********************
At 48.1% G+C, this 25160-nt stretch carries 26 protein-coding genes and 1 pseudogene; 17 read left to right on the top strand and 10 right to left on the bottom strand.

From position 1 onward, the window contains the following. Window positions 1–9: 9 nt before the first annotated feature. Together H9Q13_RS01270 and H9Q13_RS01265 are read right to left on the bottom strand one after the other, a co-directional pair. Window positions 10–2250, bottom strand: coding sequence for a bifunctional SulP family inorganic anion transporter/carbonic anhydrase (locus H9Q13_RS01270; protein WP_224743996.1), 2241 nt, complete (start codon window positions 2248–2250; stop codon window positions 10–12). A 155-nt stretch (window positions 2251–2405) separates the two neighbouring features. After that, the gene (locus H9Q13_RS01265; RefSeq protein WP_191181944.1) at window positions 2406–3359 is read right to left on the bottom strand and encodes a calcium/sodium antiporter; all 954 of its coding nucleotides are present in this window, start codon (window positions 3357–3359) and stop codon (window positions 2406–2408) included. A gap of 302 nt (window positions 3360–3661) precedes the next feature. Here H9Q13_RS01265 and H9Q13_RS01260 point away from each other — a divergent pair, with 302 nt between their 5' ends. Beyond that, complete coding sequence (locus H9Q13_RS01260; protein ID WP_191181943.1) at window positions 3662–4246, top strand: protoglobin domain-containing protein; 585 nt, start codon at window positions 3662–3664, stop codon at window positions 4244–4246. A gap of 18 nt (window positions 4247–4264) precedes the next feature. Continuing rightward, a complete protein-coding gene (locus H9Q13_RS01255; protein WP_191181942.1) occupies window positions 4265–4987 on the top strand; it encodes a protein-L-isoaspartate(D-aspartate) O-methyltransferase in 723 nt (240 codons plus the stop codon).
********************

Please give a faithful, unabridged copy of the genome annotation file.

At 48.1% G+C, this 25160-nt stretch carries 26 protein-coding genes and 1 pseudogene; 17 read left to right on the top strand and 10 right to left on the bottom strand.

From position 1 onward, the window contains the following. Window positions 1–9: 9 nt before the first annotated feature. Together H9Q13_RS01270 and H9Q13_RS01265 are read right to left on the bottom strand one after the other, a co-directional pair. Window positions 10–2250, bottom strand: coding sequence for a bifunctional SulP family inorganic anion transporter/carbonic anhydrase (locus H9Q13_RS01270; protein WP_224743996.1), 2241 nt, complete (start codon window positions 2248–2250; stop codon window positions 10–12). A 155-nt stretch (window positions 2251–2405) separates the two neighbouring features. After that, the gene (locus H9Q13_RS01265; RefSeq protein WP_191181944.1) at window positions 2406–3359 is read right to left on the bottom strand and encodes a calcium/sodium antiporter; all 954 of its coding nucleotides are present in this window, start codon (window positions 3357–3359) and stop codon (window positions 2406–2408) included. A gap of 302 nt (window positions 3360–3661) precedes the next feature. Here H9Q13_RS01265 and H9Q13_RS01260 point away from each other — a divergent pair, with 302 nt between their 5' ends. Beyond that, complete coding sequence (locus H9Q13_RS01260; protein ID WP_191181943.1) at window positions 3662–4246, top strand: protoglobin domain-containing protein; 585 nt, start codon at window positions 3662–3664, stop codon at window positions 4244–4246. A gap of 18 nt (window positions 4247–4264) precedes the next feature. Continuing rightward, a complete protein-coding gene (locus H9Q13_RS01255; protein WP_191181942.1) occupies window positions 4265–4987 on the top strand; it encodes a protein-L-isoaspartate(D-aspartate) O-methyltransferase in 723 nt (240 codons plus the stop codon).